A handy hack for the Pixel’s new shortcut system


Well, Pixel friends: we’ve talked a lot about it buried treasures you can dig into your oh-so-googley phone, especially thanks to the arrival of Android 12. But there’s a cool new feature you can make uniform Moreover useful with a little crafty customization.

I’m talking about Quick Tap system introduced the Pixel 6 and Pixel 6 Pro last month and now also available on Pixel 5 and Pixel 4a 5G.

The quick touch, in case you haven’t discovered it yet, is a gorgeous new shortcut system linked to the physical pressures of your favorite phalanx. Once you’ve set it up, you can simply double tap the back of your Pixel’s body to trigger a specific action on your phone.

Nice is not it? I really think so. It’s a clever time saver and a great way to create your own quick access shortcut to any function you want. The problem is just that the list of available options is annoyingly limited at the moment and what would be the most practical and logical shortcut for that setup, especially for those of us with the new Pixel 6 models, is missing in action.

As with most things on Android though, where there is a will, there is a way. And I’ve come up with a super simple method to improve Pixel’s Quick Tap feature and have it do the one obvious and incredibly useful thing it won’t do now.

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Read on and I’ll explain.

Pixel’s quick tap limitation

We’ll get to that right away – the missing feature I’m worrying about is the simple and easy ability to mute your phone within the Pixel’s new touch shortcut system. That’d be a welcome option for Quick Tap on any Pixel, really, but there’s a reason it’s particularly relevant to the Pixel 6 and Pixel 6 Pro.

The newer Pixel devices, you see, no longer have the convenient shortcut to mute all Pixels before them. On previous Pixels, a quick press of the power and volume up buttons would silence the phone in a flash. It has always been the easiest and most affordable way to put your phone to the test in a second, without having to fiddle with any on-screen menus or options.

On the Pixel 6 and Pixel 6 Pro, however, Google has eliminated this option. The reason, apparently, is that it conflicts with the awkward new configuration where the devices’ power button now goes up Google Assistant by default. For this reason, the combination of power and volume has become the way to evoke the default power menu which actually allows you to shut down or restart the device.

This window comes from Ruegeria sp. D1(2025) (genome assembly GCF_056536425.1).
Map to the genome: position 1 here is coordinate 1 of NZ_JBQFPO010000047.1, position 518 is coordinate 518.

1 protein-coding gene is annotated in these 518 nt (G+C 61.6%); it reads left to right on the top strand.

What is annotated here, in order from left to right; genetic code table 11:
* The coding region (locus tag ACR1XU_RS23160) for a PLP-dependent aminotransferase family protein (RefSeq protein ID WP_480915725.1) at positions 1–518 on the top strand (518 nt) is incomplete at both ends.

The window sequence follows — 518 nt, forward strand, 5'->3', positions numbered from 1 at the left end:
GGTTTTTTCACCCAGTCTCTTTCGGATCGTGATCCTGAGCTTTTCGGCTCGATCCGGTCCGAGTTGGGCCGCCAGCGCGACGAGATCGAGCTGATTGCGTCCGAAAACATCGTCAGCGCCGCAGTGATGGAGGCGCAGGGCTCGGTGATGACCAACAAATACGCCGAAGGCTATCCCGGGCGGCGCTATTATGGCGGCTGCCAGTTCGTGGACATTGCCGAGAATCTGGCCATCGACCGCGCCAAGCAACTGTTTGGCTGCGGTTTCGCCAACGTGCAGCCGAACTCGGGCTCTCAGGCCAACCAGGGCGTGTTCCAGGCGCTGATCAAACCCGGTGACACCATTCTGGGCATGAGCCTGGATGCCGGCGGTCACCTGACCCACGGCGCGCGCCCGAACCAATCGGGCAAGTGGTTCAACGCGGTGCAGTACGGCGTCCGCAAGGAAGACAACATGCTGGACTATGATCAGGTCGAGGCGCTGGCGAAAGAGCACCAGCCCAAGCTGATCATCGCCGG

It’s a bit of a mess, frankly, and more than a bit silly. I mean, come on: it’s called power button – not the Assistant button! But it’s also another indication of how hard Google is working put the assistant anywhere and everywhere and make it as smooth as possible to use.

(The same configuration is also available on Pixel 5 and Pixel 4a 5G, but unlike the new Pixel 6 models, if you opt Not to get the power button to turn on the assistant, the old shortcut to power up volume still works. On the Pixel 6 and 6 Pro, it’s not there at all, whatever you do.)

Now for the fix.

The Pixel Quick Tap expansion

By default, the new Pixel Quick Tap system can handle six different functions:

Google Pixel, Android 12: quick touch JR

Why mute the phone isn’t part of that list is beyond me. But with about 20 seconds of retouching, gosh, we can change that.

The trick ties into the last Pixel Quick Tap option: the one to open an app on your phone. And it revolves around a simple and completely free app from the Play Store called, quite aptly, Mute.

After much research and experimentation, I stumbled upon this random little gem and realized it was the perfect answer to our pressing problem. It doesn’t look like much, and it hasn’t even been updated in nearly five years. But don’t let it get you down. For our current purposes, it is Exactly what we need.

All you have to do is install the app and then open it once. You will be asked to allow mute to change your system settings, a permission it obviously needs if it is able to mute your phone for you. The app doesn’t ask for any other permissions or access modes, and it can’t even access the internet. All it does, literally, is silence the phone every time it is activated.

Do you see where we are going with this? The next step is to open your Pixel’s quick tap settings, by going to the System section of your Pixel’s settings, then tapping “Gestures” followed by “Quick tap” (again, only available on Pixel 6, Pixel 6 Pro , Pixel 5 and Pixel 4a 5G).

Make sure the switch at the top of the screen is on and active. Then, select the “Open App” option at the bottom of the list, then tap the gear-shaped settings icon next to it and select “Mute” from the list of choices that appears.

Go back to the home screen and that’s it: now, every time you double tap the back of your Pixel, you’ll feel a short vibration and you’ll see a small visual confirmation that mute has been activated. Your phone’s media and ringtone volume will drop completely to zero and Android’s Do Not Disturb mode will be activated. Double-tap again and the Do Not Disturb feature will turn off while the volume settings return to their previous levels.

It doesn’t get much easier than that.

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